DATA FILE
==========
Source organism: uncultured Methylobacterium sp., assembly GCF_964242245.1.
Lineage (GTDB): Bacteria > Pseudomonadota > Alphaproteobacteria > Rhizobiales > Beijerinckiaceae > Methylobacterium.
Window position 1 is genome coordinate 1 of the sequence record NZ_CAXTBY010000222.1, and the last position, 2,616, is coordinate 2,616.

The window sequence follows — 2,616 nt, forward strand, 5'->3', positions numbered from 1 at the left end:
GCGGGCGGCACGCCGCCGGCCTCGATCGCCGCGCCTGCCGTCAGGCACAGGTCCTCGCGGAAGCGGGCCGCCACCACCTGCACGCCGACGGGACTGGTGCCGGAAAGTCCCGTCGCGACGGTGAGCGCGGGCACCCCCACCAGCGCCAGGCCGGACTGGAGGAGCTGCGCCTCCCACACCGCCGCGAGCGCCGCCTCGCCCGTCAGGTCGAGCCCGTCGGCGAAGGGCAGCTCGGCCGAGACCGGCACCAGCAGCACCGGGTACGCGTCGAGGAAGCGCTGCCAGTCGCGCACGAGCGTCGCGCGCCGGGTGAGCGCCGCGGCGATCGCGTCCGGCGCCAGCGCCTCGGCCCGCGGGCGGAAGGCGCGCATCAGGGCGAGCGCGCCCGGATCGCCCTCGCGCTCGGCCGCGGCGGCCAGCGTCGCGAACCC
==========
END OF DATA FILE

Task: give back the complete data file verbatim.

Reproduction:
Source organism: uncultured Methylobacterium sp., assembly GCF_964242245.1.
Lineage (GTDB): Bacteria > Pseudomonadota > Alphaproteobacteria > Rhizobiales > Beijerinckiaceae > Methylobacterium.
Window position 1 is genome coordinate 1 of the sequence record NZ_CAXTBY010000222.1, and the last position, 2,616, is coordinate 2,616.

The window sequence follows — 2,616 nt, forward strand, 5'->3', positions numbered from 1 at the left end:
GCGGGCGGCACGCCGCCGGCCTCGATCGCCGCGCCTGCCGTCAGGCACAGGTCCTCGCGGAAGCGGGCCGCCACCACCTGCACGCCGACGGGACTGGTGCCGGAAAGTCCCGTCGCGACGGTGAGCGCGGGCACCCCCACCAGCGCCAGGCCGGACTGGAGGAGCTGCGCCTCCCACACCGCCGCGAGCGCCGCCTCGCCCGTCAGGTCGAGCCCGTCGGCGAAGGGCAGCTCGGCCGAGACCGGCACCAGCAGCACCGGGTACGCGTCGAGGAAGCGCTGCCAGTCGCGCACGAGCGTCGCGCGCCGGGTGAGCGCCGCGGCGATCGCGTCCGGCGCCAGCGCCTCGGCCCGCGGGCGGAAGGCGCGCATCAGGGCGAGCGCGCCCGGATCGCCCTCGCGCTCGGCCGCGGCGGCCAGCGTCGCGAACCC